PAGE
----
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Dale Marriott

Gazprom Energy

Head of UK

Read more about Dale Marriott

Employee engagement lessons from some of the UK’s most sustainable businesses


Around a quarter of UK SMEs are prioritising energy saving management in 2014 after research has shown  that, on average, a typical business wastes around 20% of the energy it uses.

Whilst government initiatives, such as the Green Deal, have been put in place to ensure that both businesses and home owners UK-wide do more to preserve energy, recent research by the CDP suggests that the most effective form of carbon reduction projects are actually those that are built around behaviour change.

Just a few minor changes to the way employees work within the business can help to bring down the energy bill quite significantly. And not only can your business benefit financially, but staff satisfaction can also be increased.

How can being energy efficient help your business?

Many companies who have already put measures in place have seen a surge in staff engagement, interaction and, in turn, job satisfaction. We’ve drawn out key take-aways from three businesses that have seen an influx in brand positivity as a result of their sustainability drives.

The Co-operative

The Co-operative Group has cut their energy use by 41% since 2006, saving £50m a year through educating its staff on sustainability.

Its new online training module teaches staff how their collective efforts can help save energy. Regional competitions reward the best performers and those who have worked hard to make a positive change.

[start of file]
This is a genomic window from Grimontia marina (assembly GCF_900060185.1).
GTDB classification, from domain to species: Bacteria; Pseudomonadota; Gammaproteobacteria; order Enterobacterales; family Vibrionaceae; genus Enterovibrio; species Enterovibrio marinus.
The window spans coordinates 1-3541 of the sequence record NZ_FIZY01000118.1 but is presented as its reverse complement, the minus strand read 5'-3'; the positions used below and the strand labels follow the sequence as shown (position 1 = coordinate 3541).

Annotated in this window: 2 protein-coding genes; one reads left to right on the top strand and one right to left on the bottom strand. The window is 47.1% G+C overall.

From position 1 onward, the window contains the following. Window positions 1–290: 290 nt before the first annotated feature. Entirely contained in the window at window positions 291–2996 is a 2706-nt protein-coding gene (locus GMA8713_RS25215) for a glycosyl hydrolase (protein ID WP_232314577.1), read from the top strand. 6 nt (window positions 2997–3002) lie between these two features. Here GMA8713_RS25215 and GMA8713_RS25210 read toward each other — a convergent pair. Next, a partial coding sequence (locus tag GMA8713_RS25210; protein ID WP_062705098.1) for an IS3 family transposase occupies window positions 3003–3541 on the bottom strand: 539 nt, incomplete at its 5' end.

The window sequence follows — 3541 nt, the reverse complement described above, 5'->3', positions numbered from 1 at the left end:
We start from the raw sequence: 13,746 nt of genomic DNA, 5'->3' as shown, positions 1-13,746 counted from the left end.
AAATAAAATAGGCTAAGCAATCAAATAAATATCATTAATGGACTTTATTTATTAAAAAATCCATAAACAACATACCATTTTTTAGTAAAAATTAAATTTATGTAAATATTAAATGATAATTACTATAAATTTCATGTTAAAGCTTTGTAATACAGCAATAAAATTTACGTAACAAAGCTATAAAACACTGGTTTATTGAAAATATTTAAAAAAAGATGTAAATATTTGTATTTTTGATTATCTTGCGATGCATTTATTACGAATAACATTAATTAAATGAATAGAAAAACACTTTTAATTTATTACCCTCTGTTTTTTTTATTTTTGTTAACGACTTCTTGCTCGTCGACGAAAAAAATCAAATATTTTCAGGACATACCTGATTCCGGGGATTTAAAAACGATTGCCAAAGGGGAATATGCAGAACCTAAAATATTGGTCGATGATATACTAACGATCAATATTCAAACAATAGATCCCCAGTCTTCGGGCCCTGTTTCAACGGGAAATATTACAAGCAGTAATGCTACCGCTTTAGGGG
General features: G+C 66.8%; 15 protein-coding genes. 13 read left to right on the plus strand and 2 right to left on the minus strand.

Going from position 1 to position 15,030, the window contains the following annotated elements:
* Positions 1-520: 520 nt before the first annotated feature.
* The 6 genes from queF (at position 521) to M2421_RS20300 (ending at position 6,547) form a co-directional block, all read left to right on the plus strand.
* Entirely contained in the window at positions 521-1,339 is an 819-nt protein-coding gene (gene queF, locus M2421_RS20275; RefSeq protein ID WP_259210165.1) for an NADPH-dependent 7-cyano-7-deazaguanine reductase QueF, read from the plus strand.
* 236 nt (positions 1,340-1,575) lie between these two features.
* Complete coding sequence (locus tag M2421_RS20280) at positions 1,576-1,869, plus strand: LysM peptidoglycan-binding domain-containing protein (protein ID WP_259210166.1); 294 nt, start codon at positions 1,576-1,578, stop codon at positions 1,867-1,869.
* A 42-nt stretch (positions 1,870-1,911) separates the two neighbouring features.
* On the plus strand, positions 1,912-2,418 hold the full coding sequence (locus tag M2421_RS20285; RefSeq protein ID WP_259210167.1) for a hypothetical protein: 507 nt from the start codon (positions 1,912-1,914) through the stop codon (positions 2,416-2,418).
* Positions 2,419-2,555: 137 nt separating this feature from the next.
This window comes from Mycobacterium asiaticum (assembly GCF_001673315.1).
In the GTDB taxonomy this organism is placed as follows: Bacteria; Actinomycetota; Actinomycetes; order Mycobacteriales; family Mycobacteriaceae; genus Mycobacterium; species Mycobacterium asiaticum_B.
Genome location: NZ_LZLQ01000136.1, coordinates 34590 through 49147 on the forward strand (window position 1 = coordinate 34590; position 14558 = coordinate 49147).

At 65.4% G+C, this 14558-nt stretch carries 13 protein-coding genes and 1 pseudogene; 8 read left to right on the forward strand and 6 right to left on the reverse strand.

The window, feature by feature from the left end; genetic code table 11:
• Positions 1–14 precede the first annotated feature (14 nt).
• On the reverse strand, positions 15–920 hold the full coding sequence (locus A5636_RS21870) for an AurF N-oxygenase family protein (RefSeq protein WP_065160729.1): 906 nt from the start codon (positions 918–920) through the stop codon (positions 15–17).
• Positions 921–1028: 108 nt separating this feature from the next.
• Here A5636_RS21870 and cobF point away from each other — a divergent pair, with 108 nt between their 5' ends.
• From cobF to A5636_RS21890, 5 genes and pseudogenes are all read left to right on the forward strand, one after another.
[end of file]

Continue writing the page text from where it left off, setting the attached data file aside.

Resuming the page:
Since 2006, Co-operative Food has cut its electricity and gas consumption by 35% and 38%, resulting in a 41% reduction in total.


Along with the cost of food and employees’ wages, energy is one of the biggest overheads for the restaurant chain and, as such, minimising consumption and spend wherever possible is a top priority.

The energy management team at Nando’s looked at a wide range of technologies that might help reduce energy use across the group, but eventually decided that there were bigger savings to be made by engaging employees.

As a large part of energy consumption is controlled by staff at shop-floor level, increasing efficiency depends largely on implementing behavioural change. Individual restaurant managers – or patrãos– have also been given financial responsibility for energy usage to ensure all consumption is monitored in detail and the data has been made available to managers.

As a result, Nandos has achieved a 9% reduction in average energy costs across its restaurants in the UK.

BAM Nuttall

Construction and civil engineering giant BAM Nuttall delivers some equally insightful take-aways for energy-conscious SME businesses through its employee engagement scheme ‘Beyond Zero’. This specially designed training programme was initially launched to improve health and safety, but has since embraced environmental training and sustainability too.

Initially, a series of workshops were delivered by specially trained colleagues to educate staff members on the importance of sustainability. Over time, staff members have been encouraged to conduct their own workshops to inform and engage their peers in new ways.

As a result, the team has devised a number of scalable sustainability drives, including reviewing delivery options with their main supplier, Aggregate Industries, to distribute aggregates by sea and take 3,500 lorries off the road.